High-Speed Trace Design

Another strong release from the experimental rock group Dial, fronted by Jacqui Ham formerly of UT and featuring Rob Smith and Dom Weeks; I always seem to peg them as an American band, though they seem to be based in London just now. We haven’t heard from them since the excellent Western Front, issued in 2012.

Today’s item simply called Trace (CEDE) offers all the good things I associate with this combo – loose, scrabbly and “scratchy” playing, especially on the guitars; vague, mumbly vocals delivered with a curious mix of nonchalance and breathless panic; and an overall very loose framework for each arrangement and performance, allowing plenty of space for insertion of drum machines, weird keyboard effects, and unexplained electronic noises. All of these elements combine to make each song seem like a broadcast from a faraway country, where the populace are starving to death or in the middle of an insurrectionist meltdown. While you may enjoy the relative coherence and steady pace of tracks such as ‘Early Science’ or ‘Eleven’, there’s a lot to be said for the doom-laden collapse of ‘Master Speed’, with its hammering descent into a noisy Hell in a tune which suddenly switches horses at midway point. I also dig the near-total lack of structure of ‘Space One’, which stumbles about in desultory manner finding what scraps of sound and form it may in a world of chaos and rubble. The very title ‘Space One’ may lead a hopeful listener to expect an optimistic “cosmic explorer” ditty as delivered in rousing fashion by Sun Ra and his Arkestra, or perhaps a Kosmische odyssey in the manner of Ash Ra Tempel, the Cosmic Jokers, or Galactic Supermarket, but instead it’s informed by angst, lethargy, and paranoia, lurching across the surface of a charred pavement.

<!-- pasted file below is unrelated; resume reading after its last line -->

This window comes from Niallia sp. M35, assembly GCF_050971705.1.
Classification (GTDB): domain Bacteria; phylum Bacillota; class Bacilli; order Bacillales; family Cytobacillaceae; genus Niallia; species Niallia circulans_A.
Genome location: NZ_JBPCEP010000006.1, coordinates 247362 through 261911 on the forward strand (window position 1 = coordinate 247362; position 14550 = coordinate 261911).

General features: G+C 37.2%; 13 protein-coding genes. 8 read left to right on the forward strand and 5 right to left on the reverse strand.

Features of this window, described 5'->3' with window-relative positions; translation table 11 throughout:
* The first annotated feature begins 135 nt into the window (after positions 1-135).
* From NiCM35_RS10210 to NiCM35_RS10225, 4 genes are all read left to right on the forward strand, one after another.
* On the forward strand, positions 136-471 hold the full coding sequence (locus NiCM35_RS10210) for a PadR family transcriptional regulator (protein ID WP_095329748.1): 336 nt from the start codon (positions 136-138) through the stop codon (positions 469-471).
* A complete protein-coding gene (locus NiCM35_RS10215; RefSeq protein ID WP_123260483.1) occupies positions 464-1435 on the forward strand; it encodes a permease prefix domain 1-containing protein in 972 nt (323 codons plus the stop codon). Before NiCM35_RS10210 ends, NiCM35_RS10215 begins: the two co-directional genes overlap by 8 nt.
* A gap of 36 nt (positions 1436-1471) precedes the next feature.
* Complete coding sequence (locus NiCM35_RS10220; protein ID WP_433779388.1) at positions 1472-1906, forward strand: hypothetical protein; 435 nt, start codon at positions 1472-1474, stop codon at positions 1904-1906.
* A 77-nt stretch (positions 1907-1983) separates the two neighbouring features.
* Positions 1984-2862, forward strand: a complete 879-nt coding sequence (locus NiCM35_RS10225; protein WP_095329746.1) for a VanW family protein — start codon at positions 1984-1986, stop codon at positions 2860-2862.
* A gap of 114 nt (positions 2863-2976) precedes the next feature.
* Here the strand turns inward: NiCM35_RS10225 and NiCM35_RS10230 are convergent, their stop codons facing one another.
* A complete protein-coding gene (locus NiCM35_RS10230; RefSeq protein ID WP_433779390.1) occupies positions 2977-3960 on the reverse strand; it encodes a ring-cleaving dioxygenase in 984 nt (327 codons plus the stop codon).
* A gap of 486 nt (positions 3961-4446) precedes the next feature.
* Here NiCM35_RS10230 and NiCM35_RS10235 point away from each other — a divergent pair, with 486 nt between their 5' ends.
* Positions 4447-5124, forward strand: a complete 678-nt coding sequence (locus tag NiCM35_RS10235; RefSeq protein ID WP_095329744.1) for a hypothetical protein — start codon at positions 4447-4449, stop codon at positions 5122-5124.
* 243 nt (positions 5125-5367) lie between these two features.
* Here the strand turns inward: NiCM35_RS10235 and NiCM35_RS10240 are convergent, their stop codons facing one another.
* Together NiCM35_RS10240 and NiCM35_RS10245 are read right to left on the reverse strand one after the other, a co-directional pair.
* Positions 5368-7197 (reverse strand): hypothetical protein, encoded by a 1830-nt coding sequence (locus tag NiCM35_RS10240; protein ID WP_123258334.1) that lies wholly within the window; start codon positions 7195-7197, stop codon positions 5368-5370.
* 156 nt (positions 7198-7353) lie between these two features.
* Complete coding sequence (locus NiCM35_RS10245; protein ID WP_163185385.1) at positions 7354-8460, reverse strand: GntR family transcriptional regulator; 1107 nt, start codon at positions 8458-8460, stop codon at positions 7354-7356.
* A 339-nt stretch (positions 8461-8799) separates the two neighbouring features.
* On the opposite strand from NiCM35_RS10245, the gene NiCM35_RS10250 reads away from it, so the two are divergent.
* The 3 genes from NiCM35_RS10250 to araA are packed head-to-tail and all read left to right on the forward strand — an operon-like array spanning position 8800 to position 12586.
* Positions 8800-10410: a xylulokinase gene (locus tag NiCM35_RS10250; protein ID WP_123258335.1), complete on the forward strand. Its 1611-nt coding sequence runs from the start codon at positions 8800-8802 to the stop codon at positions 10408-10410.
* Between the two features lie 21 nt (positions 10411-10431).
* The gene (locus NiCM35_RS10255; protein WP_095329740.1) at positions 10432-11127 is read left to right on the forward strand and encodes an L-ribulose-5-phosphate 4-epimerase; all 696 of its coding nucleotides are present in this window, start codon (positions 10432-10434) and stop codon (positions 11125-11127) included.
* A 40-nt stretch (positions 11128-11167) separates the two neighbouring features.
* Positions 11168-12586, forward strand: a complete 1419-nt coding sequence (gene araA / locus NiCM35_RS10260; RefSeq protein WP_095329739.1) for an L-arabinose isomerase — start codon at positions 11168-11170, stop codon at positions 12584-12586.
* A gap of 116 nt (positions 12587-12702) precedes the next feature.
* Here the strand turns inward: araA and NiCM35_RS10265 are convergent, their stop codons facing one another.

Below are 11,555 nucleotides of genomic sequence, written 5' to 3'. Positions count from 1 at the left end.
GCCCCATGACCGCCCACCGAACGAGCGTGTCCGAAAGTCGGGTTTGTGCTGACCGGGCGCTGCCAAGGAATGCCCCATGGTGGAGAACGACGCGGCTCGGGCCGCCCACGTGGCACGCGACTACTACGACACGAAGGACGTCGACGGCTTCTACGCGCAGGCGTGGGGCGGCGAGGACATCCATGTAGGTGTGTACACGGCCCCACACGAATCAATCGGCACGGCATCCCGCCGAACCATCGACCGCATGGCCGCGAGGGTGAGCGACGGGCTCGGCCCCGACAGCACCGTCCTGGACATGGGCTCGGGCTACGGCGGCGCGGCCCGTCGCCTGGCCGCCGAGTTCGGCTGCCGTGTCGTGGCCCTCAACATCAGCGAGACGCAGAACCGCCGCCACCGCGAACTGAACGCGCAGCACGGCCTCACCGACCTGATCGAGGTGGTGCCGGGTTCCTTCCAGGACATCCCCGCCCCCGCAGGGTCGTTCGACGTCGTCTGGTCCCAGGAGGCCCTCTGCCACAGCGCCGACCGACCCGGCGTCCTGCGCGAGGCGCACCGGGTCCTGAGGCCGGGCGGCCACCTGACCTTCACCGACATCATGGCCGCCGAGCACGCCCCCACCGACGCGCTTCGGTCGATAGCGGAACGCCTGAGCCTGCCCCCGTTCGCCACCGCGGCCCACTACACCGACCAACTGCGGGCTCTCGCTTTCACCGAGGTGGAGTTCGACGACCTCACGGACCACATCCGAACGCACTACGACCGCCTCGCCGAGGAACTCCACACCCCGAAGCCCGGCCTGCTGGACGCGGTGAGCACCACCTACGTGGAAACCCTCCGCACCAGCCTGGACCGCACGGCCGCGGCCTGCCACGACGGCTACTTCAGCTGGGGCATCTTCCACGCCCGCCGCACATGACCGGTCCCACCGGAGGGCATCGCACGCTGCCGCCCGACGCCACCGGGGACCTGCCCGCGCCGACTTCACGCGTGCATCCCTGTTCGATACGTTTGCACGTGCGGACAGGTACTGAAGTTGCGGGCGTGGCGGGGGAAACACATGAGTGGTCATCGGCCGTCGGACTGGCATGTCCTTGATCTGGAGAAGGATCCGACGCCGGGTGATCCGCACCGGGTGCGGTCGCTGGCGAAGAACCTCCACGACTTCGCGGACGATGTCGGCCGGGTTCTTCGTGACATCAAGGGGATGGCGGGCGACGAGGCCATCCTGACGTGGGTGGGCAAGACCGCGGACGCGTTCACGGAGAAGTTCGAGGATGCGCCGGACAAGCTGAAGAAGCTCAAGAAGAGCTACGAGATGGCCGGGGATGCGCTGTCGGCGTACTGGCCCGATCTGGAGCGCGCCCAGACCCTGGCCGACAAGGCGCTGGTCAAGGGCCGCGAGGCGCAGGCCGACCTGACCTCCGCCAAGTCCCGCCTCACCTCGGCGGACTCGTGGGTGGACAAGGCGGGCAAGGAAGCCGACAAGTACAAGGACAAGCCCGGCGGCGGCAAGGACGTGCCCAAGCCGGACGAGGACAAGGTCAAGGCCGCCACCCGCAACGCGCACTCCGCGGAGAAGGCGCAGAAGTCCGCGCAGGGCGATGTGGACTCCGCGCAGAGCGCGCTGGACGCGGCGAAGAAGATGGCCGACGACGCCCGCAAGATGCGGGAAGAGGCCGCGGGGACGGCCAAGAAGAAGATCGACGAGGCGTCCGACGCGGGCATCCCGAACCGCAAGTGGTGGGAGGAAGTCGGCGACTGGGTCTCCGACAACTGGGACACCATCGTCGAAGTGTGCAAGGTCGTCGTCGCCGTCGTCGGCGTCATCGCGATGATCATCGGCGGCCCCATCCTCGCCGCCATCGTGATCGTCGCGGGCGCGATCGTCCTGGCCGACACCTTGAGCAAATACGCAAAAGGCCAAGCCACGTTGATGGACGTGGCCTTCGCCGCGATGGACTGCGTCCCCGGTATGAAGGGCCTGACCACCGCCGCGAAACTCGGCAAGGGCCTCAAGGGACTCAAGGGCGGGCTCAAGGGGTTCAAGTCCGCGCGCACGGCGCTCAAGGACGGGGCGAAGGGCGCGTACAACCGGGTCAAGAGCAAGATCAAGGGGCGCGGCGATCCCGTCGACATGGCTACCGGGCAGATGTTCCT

The two drum-machine thing (both Smith and Weeks play ’em) adds many valuable touches, too; adding that touch of dark wave low-key lighting or Post-Punk DIY spirit, only for it to be subsumed in the generally dim outlook of the Dial universe. Plenty of alienating vibes and harsh tones, but sweetened through regular pulses and skewball rock moves. I’m also a fan of Ham’s singing style; 90% of the words are swallowed in a murk of half-formed ideas and obscurist murmurs, yet the urgency of the emotion still shines forth and rises to the surface. I very much like the feel that it’s an attempt to communicate, blocked by layers of distortion and misunderstandings. An hour spent in the company of this semi-claustrophobic sound world will deliver quite a strong purging effect, and it’s an album that stays with the listener. Very good. Arrived 22 June 2020.

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